Are you thinking of buying a home, but don’t know where to start? Here in a three part blog series I hope to help demystify the mortgage process. We will discuss the first steps to take in preparing yourself for the process, I will provide information from local banks about their first-time-home buyer programs, and I will give a general overview of other loan types that are available. For most of us this is the largest purchase we will ever make. Our goal is to provide tips for helping you navigate the process with confidence.
Today I will start the series by discussing the four steps you should take when you first decide you want to buy a home.
Take an in depth look at your financial situation. You should find out your credit score, look at how much you earn, how much you owe, and how much savings you have. This all helps you prepare for meeting with a mortgage loan officer and helps you to better understand your financial picture. I suggest doing this even if you’re not planning on buying a house. It can be a very eye opening experience. It’s important to look at your finances on paper so that you know how much you owe and how much savings you have. If you do this it will be a much smoother process when you are ready to talk to a mortgage lender. The lender will use this information to determine how much of a loan you would qualify for. They look at DTI (debt to income ratio) to help determine the loan amount you will qualify for. DTI is a ratio figured by taking your monthly debt payments and dividing them by your monthly income amount. The lender will use your credit score to assess your ability to repay debt. They look at whether or not there were late payments, how much you owe, and how long you have had credit. All of these factors go into determining a credit score that is issued by the credit reporting bureaus. For those of you unfamiliar with credit reporting agencies there are three Transunion, Equifax, and Experian. You can get access to your credit score ahead of time and also call the agency if there are any discrepancies on your credit report before meeting with the lender. If you would like to find out your credit score you could go online to myfico.com and for a fee you can pull a credit score from all three credit bureaus. Your credit score may be different from each of the bureaus however, the mortgage lender will use the average credit score in the qualifying process.
Determine the amount you have to put down for your purchase excluding closing costs. You might have heard you need a 20% down payment now because of all the tightening of lending regulations. Well, I have some good news about that you don’t! Now, if you are lucky enough to have 20% for a down payment you should definitely use it. It will help lower your monthly payment and that is a very good thing. If however, like many people, you don’t have 20% you can still consider buying a home. There are programs that will accept as little as 3% down. Of course you still need to qualify for the loan by proving that you have the income ability and credit history to pay the loan on a monthly basis. However, having to come up with a lower down payment could put home ownership closer to your reach. Keep in mind that your down payment amount does not include closing costs and so you will need to have some additional funds to pay for the fees associated with buying the home. When you speak to a lender about qualifying for a home they will also provide you with the information about closing costs. Closing costs usually include such items as the appraisal fee, attorney’s fees, taxes, insurance, recording fees and other items. The lender will provide you with a good faith estimate and this will have estimated closing costs. If something doesn’t make sense, always ask! This is a huge financial decision and any lender who knows what they are doing will be happy to answer your questions.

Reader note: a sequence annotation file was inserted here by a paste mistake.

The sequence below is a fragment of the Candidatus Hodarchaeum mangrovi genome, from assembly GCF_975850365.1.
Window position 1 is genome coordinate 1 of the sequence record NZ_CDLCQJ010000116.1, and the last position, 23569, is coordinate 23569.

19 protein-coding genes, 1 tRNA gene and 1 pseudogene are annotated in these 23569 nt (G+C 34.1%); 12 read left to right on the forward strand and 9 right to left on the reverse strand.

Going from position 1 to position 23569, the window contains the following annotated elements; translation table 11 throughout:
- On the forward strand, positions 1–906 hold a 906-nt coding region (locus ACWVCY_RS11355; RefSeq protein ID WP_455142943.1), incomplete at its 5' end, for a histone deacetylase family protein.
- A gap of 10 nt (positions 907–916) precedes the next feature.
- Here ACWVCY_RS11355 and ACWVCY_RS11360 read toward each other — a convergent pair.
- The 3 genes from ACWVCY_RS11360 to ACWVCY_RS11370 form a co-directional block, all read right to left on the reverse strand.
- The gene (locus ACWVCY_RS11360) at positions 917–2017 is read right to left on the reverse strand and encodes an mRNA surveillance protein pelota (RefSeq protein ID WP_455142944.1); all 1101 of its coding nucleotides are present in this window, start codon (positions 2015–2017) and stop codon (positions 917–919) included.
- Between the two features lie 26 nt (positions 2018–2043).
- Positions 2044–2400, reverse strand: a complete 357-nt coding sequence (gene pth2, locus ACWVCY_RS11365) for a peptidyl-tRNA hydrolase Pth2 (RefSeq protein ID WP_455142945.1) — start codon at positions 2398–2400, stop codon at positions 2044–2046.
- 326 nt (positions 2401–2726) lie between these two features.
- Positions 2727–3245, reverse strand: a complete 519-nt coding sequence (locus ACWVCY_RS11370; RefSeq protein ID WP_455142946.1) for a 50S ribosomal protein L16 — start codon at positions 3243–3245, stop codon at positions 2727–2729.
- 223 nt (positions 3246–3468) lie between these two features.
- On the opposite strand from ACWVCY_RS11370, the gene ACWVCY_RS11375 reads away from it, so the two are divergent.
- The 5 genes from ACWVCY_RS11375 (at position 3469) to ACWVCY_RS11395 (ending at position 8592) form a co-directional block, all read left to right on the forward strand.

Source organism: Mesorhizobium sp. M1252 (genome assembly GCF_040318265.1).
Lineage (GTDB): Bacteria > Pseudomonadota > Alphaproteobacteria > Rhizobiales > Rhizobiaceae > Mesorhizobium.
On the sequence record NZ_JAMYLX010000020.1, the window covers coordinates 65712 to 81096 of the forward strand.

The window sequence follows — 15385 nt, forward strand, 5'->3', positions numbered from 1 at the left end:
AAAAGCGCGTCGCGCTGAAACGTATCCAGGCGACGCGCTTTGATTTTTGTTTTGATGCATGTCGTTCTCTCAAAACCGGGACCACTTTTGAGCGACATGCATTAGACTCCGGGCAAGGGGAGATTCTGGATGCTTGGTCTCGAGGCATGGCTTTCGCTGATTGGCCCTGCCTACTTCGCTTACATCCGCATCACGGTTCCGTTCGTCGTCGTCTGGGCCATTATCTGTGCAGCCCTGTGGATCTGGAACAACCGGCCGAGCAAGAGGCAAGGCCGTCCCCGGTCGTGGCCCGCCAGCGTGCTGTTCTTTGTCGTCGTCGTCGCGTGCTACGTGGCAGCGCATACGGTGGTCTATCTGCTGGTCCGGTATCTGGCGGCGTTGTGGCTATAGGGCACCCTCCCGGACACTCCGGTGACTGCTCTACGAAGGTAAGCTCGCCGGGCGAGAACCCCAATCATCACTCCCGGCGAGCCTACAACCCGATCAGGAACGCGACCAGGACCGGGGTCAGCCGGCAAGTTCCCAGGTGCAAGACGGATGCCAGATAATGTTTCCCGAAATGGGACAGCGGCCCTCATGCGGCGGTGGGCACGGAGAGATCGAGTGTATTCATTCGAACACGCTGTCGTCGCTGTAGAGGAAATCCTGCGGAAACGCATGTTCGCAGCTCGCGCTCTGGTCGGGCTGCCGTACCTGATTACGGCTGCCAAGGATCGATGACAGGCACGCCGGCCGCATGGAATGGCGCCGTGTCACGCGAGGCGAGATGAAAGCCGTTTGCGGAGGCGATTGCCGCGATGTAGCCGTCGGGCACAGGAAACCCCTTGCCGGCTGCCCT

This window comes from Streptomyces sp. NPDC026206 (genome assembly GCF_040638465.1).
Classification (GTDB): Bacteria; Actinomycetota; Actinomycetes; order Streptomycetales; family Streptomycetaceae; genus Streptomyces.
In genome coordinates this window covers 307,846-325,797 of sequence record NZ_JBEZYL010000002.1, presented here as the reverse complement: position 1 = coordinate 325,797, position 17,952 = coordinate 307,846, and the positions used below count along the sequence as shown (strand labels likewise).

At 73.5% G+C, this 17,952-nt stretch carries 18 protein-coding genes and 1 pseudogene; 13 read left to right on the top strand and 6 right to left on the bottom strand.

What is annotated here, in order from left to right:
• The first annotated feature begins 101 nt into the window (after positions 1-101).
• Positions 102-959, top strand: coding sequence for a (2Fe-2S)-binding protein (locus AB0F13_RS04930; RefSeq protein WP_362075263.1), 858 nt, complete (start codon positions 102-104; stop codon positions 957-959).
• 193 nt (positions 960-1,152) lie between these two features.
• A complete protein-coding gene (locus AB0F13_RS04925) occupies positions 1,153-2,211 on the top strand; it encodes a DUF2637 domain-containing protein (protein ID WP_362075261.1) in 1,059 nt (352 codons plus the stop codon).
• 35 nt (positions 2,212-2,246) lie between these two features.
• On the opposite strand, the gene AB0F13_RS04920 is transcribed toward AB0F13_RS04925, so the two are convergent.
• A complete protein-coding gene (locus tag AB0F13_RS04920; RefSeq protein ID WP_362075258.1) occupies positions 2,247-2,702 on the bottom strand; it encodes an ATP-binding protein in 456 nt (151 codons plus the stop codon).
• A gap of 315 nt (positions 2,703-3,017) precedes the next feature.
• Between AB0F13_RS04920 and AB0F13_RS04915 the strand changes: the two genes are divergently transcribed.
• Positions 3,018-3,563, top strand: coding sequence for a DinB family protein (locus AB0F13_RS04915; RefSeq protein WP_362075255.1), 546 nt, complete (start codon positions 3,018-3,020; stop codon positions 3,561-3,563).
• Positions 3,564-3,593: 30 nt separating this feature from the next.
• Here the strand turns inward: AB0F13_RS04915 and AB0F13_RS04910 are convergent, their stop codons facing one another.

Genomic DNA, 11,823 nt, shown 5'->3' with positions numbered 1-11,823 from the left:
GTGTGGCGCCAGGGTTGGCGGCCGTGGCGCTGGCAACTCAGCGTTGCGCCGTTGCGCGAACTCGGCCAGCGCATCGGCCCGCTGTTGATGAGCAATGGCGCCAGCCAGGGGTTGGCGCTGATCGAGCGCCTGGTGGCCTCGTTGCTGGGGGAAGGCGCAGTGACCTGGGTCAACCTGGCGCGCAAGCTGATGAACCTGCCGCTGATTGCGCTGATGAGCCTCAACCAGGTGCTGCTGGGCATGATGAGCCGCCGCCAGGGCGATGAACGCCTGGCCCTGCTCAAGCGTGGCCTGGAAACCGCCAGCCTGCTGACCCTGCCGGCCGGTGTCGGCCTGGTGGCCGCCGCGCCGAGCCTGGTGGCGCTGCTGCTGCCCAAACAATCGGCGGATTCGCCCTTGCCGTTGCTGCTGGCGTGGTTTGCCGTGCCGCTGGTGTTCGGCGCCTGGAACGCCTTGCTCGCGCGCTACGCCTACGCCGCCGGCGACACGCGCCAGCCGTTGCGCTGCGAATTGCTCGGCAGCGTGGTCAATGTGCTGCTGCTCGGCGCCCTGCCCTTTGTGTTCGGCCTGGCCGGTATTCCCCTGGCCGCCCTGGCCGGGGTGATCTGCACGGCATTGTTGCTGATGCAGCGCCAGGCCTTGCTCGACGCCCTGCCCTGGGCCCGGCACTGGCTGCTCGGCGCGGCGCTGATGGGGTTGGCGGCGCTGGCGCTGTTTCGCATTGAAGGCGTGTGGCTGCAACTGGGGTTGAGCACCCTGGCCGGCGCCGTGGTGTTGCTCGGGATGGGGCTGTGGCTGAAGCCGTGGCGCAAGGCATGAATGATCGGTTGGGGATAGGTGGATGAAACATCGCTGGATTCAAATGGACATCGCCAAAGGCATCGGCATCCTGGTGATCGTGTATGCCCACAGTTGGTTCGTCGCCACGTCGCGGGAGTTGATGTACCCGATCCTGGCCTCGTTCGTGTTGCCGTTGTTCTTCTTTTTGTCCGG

Get prequalified or even preapproved for a loan. Contact a lender, ask about their first-time-home buyer programs and get prequalified for a loan so that you know how much home you can afford. It would be very disappointing to start looking at homes in the $600,000 price range, find one you love, put in an offer and then find out you don’t qualify for the loan. I am a huge proponent of not putting the cart before the horse. I believe it is very important to know how much of a loan you can qualify for and how much of a down payment you need to have before looking at homes. It gives you control over your search.
**I will discuss programs that our local banks offer in my next post.
Find a real estate agent that you feel comfortable with. Once you have determined the price range that you qualify for you should find a real estate agent. The agent you choose may come through the referral of a friend or relative and that can be very helpful. Maybe you visited an open house when you first started thinking of buying and you really liked the agent that was there. You should feel satisfied that the person you are working with has your best interests in mind. You should value their opinion because part of their job is to help advise you. Remember this is a huge financial decision and the person helping you should be able to answer any concerns you may have. You shouldn’t feel pushed into doing something you aren’t ready to.
Finding a home is a process, take your time, find the right professionals to help you and have fun!
**Next week’s blog post will provide more information on the different first-time-home buyer programs that our local banks offer.